Interesting, isn't it, how life follows art and art follows life?
When Tim Blake Nelson was putting the movie "O" together--
loosely based on Shakespeare's "Othello" including a high-school
shootout--he could not have envisioned the tragedy at Columbine
High School in Colorado. When Alejandro Amenabar was going
through the steps of directing "The Others"--in which two children
must be kept indoors at all times, away from sunlight lest they die
of an incurable disease--he could not have known that several
months later the wife of Helmut Kohl would commit suicide
because she had a similar ailment.
Along comes Joe Roth with "America's Sweethearts," Columbia
Pictures' self-deprecatory look at press junkets, opening just
days after attorney Anthony Sonnet, representing Citizens for
Truth in Movie Advertising, filed a lawsuit against the major
studios for using the quotes of junketeers as though they were
wholly unbiased opinions. "America's Sweethearts" takes satiric
aim as well at supercilious actors, megalomaniac studio heads,
movie publicists, Eastern therapy, and most of all at Cupid's
demented aim, placing arrows now here, now there, mixing up
we fallible human beings so much that we can't be blamed for our
relationship with nervous breakdowns, heartbreak, and other
drawbacks most piercing to our species.
"America's Sweethearts" is Joe Roth's first time at the helm in a
decade, his last movie, the forgettable "Coupe de Ville," not
nearly a mark of his identity as his almost six-year leadership of
Walt Disney Studios beginning in mid-1994. If anyone knows the
movie industry it's Roth, so we can excuse some inaccuracies in
his take on press junkets as deliberate, designed so better to
entertain us, and chuckle at the ways of the American film
industry which has captivated most of the civilized world.
The movie's very title "America's Sweethearts," indicates that
this is not the story of any one person, is not told from an
individual's point of view, but one which is driven by sharp
ensemble work by a crack team of comic actors. The concept
that propels the story is the desire of Lee Phillips (Billy Crystal), a
major publicist for a big Hollywood studio, to carry out a
successful press junket in the Nevada desert (actually filmed at
the Hyatt Regency in the Vegas area). He faces two problems.
One is that the bizarre director, Hal Weidmann (Christopher
Walken), is holding his picture hostage, refusing to release it until
it shows at the junket itself, so that not even the studio head,
Dave Kingman (Stanley Tucci), is privy to its contents. The other
is that the two stars of Weidmann's picture, Gwen Harrison
(Catherine Zeta-Jones) and Eddie Thomas (John Cusack), have
split up and are about to divorced. The studio believes that their
reconciliation would be wonderful press to influence the
junketeers and the public alike, bringing in the big bucks at the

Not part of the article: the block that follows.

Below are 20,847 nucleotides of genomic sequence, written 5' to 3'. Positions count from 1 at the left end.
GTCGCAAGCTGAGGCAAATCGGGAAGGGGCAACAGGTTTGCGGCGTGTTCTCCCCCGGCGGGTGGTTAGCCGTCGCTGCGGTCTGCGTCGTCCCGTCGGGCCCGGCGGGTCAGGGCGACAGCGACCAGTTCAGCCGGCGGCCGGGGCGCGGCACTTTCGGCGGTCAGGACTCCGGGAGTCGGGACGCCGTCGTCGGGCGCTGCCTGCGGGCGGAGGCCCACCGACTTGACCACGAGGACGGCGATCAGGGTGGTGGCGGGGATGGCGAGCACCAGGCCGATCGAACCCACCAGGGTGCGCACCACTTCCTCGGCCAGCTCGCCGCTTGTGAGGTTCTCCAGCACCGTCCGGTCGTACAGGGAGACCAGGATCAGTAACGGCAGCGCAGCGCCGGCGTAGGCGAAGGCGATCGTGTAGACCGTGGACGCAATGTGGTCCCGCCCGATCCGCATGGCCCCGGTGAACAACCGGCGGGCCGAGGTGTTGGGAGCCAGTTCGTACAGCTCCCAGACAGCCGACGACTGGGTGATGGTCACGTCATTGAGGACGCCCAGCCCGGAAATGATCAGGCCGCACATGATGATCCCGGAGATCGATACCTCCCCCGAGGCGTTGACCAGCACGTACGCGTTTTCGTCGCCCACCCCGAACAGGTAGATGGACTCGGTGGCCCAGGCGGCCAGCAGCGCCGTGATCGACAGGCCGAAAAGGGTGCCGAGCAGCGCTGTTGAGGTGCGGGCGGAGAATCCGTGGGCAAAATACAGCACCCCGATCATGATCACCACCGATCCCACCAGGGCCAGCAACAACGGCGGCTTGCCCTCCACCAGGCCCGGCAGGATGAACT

box office. Increasing the obstacles faced by Eddie is the fact
that Gwen's sister and gofer, Kiki Harrison (Julia Roberts), is
carrying the torch for Eddie while Gwen is enjoying the company
of the fiery Spaniard, Hector (Hank Azaria).
While no one person steals the show, there is ample
opportunity for all of these fine performers to strut their stuff,
which they get to do in what is at once a series of Saturday-
Night-Live style of sketches and a film that gels with a
sentimental, if predictable ending.
Alan Arkin virtually winks at the audience bearing an
inappropriate smile as the East Indian guide at a so called
Wellness Center, where heartbroken Eddie has gone for a two-
week cure that has kept him there for six months. Sporting a
great run and a penchant for inhabiting the role of an Indian guru,
Arkin agrees to a premature release of the not-yet-cured patient
to the studio publicist in return for the promise of a convertible.
Christopher Walken, looking every bit the image that the general
public has of creative film directors, shows in the film's whimsical
conclusion why he would not release his latest work before the
I've never been to one of these out-of-town junkets in part
because I review films but do not do interviews, but after seeing
the scene at the Hyatt Regency displayed satirically by Joe Roth,
I have to laugh at a defense that one blurbmeister gave of the
practice. Said he, "You can't spend what [the studios] give you.
"A hotel room? What is that? Is that real income? No. A meal?
You have to eat. You can't turn around and convert that meal
into money." Obviously, these are the luxuries on which people
would love their spend their hard-earned cash, and as for food, I
would hardly call the champagne being offered by waiters in
white coats, the lavish outdoor spread, and the unlimited evening
bar "a meal." What's more the press are getting all these
amenities completely free of Uncle Sam's long reach.
While some critics have charged that the barbs are not
sufficiently pointed and the comedy insufficiently off-the-wall, I'd
have to dissent. Hank Azaria in the role of an off-the-wall
Castilian, is the least effective person in the cast principally
because his behavior is the of the least believable kind, and
gentle satire frequently makes its points better than the harsher
variety because the audience is in the good spirits needed to
accept the message. "America's Sweethearts" is paced well,
photographed sharply by Phedon Papamichael, and a welcome
summer comedy well acted right down to its crotch-sniffing
Copyright © 2001 Harvey Karten